It's 2019 but some Bollywood movie makers still seem to be ascribing to regressive standards and sexists statements. Or so it appears with these regressive dialogues, which, shockingly, made the Censor Board's 'cut':
1. As a prince, Rajkummar Bala (Akshay Kumar) says this to the royal dance teacher Bangdu Maharaj (Riteish Deshmukh) when he pulls out a sword from under his clothes.
2. After reincarnation, Roy (Riteish Deshmukh) continues to confuse genders while speaking. And his friends have this comment to make for him.
3. In the movie, Johny Lever plays the reincarnated version of Pasta's (Chunky Pandey) wife from his past life. And he continuously forces Past to accept him. Forcing anyone, in any manner, is not humorous or romantic. It's non-consensual and a crime.
4. The movie makers take something as personal and sensitive as a sex-change operation as a topic for a joke - which is yet another 'attempt' by Johny Lever's character to woo (if it can even be called this) Pasta.
De De Pyaar De
5. A person's behavior is not determined by his or her marital status. But the makers of De De Pyaar De apparently don't believe that.
Pati, Patni, Aur Woh ( Yet to be released)
6. Kartik Aaryan, in yet another monologue, makes marital rape the subject of a joke. This scene appears in the trailer, and reportedly, after facing severe backlash, the makers have removed it from the movie.
7. Tara Shinde (Vidya Balan) looks at Varsha's (Nithya Menen) photo and passes a remark on her looks (in comparison to her job profile). She corrects herself, but not by accepting that her statement is incorrect, but by saying that she--being 'overweight' herself--has no right to say that about another person.
Irrespective of how a person looks or feels about their own looks, he/she does not have the right to comment on another person's physical appearance.
8. When Chaman's (Sunny Singh) mother notices him gazing pervertedly at the house help, she scolds the maid but does not correct her own son. A woman's clothes are not the problem. The perverted gaze is.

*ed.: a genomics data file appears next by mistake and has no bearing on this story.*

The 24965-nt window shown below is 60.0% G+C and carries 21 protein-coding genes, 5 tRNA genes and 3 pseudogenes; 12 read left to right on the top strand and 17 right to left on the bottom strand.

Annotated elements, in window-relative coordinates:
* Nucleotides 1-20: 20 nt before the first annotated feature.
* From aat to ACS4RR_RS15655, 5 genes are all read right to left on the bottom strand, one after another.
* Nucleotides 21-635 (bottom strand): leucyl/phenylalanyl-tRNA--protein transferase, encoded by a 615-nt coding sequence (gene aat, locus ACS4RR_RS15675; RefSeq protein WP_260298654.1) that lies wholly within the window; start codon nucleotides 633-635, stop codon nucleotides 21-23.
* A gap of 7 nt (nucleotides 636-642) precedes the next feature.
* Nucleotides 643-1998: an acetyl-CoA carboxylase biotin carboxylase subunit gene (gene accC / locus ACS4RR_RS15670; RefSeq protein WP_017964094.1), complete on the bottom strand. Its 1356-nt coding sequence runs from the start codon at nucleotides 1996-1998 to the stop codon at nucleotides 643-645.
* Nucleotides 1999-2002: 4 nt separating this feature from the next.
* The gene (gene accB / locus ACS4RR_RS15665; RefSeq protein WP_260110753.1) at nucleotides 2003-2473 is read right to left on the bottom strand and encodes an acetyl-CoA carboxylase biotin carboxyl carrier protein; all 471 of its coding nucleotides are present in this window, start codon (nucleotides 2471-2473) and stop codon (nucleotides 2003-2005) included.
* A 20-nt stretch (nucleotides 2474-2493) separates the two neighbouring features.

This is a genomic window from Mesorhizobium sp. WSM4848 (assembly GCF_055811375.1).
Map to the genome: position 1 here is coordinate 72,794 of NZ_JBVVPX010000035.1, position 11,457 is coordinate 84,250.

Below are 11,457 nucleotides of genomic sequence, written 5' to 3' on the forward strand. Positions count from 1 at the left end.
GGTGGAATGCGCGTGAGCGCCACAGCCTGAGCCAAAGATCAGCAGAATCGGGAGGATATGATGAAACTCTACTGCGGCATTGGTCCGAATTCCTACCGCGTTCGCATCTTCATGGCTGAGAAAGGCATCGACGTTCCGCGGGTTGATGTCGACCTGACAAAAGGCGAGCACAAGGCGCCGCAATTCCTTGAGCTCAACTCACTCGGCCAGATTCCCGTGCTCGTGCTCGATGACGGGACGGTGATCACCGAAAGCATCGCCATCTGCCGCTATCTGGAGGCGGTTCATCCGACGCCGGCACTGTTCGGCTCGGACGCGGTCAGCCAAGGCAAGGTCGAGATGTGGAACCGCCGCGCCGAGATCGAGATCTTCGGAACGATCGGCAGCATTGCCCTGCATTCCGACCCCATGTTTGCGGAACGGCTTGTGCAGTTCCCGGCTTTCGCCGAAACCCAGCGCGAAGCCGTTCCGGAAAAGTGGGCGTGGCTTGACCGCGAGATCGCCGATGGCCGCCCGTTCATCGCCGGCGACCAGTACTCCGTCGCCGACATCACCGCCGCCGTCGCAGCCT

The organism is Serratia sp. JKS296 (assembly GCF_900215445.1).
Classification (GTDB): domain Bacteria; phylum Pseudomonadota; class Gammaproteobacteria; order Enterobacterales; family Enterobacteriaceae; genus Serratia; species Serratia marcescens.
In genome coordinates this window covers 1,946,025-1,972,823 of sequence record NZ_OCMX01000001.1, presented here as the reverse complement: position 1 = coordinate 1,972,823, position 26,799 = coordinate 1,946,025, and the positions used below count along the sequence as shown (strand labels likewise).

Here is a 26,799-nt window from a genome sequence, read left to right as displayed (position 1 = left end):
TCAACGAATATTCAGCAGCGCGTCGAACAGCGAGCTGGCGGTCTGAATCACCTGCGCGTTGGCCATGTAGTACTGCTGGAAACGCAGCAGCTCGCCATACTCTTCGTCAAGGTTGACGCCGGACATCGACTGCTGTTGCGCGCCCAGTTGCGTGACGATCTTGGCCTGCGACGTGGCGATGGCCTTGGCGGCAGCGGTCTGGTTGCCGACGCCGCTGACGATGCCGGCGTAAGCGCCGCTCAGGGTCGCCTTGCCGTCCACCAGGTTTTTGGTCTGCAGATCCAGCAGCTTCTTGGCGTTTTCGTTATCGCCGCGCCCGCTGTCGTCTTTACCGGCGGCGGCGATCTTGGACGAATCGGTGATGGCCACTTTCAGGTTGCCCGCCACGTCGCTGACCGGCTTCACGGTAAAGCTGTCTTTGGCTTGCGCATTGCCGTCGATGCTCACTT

9. Even before Kabir (Shahid Kapoor) knows Preeti's (Kiara Advani) name, he 'warns' students from her batch to not approach her. He also insinuates that other girls are 'theirs'. In the same sentence, he alludes to women as objects, twice in a row.
It may be a reflection of how men generally converse. But that does not excuse that it is misogynistic and needs to change. This kind of behaviour definitely should not be encouraged or worse, celebrated.
10. Kabir asks his girlfriend Preeti to correct her clothing. Who gives men the authority to govern women's clothing?
11. Kabir believes the only way two girls can be friends is if one of them is 'healthy' and the other is pretty. It makes two gross misconceptions - that 'healthy' women can't be pretty. And that women can't be friends.
12. When Preeti's father refuses to accept her relationship with Kabir, he threatens to hit her. And then goes on to hit her. Because, 'anger issues'.
The problem with making such regressive dialogues a part of mainstream cinema is that it perpetuates the thought that such comments and beliefs are acceptable. And also derails the efforts that people have put, for years, in trying to change flawed societal mindsets. It is high time Bollywood does away with such dialogues. Because life does imitate art.
Design credits: Shubham Gupta